im with u that rme's r the best and so far i chose the rme hdspe aio (for it has the lowest latencies so far from tests iv seen), but ! this is a pcie at the end and its breakout cable doesnt support phantom power for my condenser and thats an issue ! so id need to get external preamps(which is something is was going to do anyway sooner or later) , so i need to know how many pres can be plugged to the interface , and since the headphones im gomna get (probs sen hd650 or ultrasone 750 pro) need amps , so theres another unit to be plugged to the interface i guess. btw theres a question iv been wanting to ask , how would i plug 2 headphones in the same time ??!

    so for the A/D/A apparently they will sound good to me only then theres no need for them (now) true?
    better for me to just get good preamps for the mic , and good amp for the cans and thats it .. true? or am i missing something ( as usual LOL )
  16. fito_88

    fito_88 Active Member

    u blow my mind with every comment from u ! so much helpful mate thank u so much!

    u just gave me a list of good price amps(for my budget) so id just go test them and my ears will decide which 1 of them is my vanilla ! lol (hate chocolate)

    just 1 question , u named the second list as "straight up headphone amp" .. so what was the list above ? and whats the difference ? :)

    btw i cant find Radial MC3 either on ebay or amazon , where did u get that price from mate ?
  17. fito_88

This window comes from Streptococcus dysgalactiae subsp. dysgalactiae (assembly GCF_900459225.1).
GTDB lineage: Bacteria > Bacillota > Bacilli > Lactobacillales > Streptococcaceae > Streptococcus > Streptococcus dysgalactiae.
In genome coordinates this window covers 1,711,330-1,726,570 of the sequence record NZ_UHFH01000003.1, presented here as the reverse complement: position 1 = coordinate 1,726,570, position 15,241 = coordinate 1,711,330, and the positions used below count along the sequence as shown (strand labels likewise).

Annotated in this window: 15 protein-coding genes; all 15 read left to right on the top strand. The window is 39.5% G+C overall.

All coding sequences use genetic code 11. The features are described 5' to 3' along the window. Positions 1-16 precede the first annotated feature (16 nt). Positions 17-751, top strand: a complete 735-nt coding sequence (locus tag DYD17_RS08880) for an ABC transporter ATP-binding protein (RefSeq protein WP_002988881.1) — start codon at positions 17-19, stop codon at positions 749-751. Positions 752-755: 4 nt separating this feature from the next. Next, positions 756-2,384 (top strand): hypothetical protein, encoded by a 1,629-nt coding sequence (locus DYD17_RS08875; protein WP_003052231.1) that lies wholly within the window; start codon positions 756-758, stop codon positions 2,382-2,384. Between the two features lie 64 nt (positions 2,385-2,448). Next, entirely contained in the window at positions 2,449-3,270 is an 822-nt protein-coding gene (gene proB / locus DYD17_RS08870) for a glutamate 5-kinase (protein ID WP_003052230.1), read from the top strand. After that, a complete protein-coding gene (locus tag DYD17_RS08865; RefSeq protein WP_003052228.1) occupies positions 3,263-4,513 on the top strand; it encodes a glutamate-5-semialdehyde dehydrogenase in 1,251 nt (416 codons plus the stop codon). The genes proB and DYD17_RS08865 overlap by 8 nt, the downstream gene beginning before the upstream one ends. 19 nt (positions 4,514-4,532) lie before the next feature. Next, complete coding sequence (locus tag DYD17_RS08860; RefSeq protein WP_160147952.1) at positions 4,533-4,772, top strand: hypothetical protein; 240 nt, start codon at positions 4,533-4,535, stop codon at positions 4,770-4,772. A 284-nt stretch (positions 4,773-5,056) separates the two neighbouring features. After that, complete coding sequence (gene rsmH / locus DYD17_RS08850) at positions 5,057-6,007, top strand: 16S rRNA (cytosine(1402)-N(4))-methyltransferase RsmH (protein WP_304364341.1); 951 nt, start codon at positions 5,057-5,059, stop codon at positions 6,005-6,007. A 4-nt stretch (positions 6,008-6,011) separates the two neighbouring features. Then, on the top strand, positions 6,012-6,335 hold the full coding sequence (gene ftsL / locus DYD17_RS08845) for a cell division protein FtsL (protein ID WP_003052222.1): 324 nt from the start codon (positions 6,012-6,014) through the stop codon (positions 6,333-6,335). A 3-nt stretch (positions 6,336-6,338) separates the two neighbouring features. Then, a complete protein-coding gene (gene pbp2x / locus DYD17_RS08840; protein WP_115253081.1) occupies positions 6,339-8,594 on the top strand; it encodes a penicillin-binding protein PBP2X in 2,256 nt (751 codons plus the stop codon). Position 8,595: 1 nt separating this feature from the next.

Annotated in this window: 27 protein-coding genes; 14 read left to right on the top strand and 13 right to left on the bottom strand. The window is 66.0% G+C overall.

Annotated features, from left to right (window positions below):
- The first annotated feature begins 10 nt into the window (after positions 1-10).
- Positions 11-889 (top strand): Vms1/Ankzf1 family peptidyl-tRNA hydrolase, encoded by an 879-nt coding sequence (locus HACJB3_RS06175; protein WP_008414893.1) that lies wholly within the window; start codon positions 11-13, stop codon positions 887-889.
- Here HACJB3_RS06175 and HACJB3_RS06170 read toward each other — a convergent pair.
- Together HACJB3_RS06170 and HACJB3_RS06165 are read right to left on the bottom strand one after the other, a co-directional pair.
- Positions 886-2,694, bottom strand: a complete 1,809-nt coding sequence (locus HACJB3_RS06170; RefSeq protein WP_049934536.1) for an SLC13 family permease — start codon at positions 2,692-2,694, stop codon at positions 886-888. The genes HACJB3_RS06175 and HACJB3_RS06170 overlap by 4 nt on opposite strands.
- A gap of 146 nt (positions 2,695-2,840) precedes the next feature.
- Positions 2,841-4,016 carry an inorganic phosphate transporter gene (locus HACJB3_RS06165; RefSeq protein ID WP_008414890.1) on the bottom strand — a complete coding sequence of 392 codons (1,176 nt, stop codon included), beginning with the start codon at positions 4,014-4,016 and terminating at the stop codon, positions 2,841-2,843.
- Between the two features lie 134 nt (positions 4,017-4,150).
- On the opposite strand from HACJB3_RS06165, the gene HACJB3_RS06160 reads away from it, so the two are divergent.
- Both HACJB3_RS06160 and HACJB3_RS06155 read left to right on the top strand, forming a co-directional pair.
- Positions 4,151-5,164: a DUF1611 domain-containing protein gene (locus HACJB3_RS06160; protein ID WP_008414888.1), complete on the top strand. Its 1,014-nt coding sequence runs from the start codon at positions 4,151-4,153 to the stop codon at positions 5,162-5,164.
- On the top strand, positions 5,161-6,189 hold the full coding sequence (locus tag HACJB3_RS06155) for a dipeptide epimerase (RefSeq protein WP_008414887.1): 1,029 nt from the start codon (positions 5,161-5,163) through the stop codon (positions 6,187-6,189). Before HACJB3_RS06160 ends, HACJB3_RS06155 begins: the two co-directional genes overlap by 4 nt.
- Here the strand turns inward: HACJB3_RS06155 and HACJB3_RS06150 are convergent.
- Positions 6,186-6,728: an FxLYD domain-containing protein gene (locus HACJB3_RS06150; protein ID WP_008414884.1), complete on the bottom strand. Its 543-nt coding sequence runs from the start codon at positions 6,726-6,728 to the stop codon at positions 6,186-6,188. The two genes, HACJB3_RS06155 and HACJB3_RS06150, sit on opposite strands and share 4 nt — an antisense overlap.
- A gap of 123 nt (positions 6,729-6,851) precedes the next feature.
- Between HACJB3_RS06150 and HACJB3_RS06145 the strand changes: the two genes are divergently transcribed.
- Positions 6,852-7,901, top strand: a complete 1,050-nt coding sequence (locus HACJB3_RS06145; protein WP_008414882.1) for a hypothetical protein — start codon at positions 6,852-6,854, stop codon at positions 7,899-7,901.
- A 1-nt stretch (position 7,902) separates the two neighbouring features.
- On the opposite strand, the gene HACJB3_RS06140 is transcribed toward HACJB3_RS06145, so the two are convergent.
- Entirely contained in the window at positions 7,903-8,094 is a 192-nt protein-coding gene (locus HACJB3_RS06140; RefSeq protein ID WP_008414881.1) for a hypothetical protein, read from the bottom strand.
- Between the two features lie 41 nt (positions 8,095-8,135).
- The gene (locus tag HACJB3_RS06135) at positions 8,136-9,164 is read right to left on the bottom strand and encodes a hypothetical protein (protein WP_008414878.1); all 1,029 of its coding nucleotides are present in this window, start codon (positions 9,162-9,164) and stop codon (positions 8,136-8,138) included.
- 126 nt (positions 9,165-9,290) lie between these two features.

fito_88 Active Member

    thats actually a good point about the beyers that i wouldnt find it any where ! thnx for enlighting it

    im leaning to the sen hd650s too with the sony 7506s or the ath-m50s with it for tracking.

    i gues im gona need a high end AD/DA converters if i ever want my analog recordings (vocal) sound decent at all

    do u think theres preamps out there that has great AD/DA converters and the pres themselves r quality ?or do i have to get a unit for converters and another for amps? cuz im not sure if the rme hdspe aio can handle all these inputs (with a headphones' amp too)

    i made a list of the monitors i can actualy afford for now and they r
    1-Adams a5xwith mayb going up to a7x
    2-Dyn-audio bm5mkii
    3-Genelecs 8030A

    i think these would be in the same class as each other with the focal twins above them..what do u think of them?

    actually iv ordered that book and another one for mastering from amazon and im waiting for them both :)
  18. djmukilteo

    djmukilteo Well-Known Member

    The RME HDSPe AIO is a very nice PCIe card!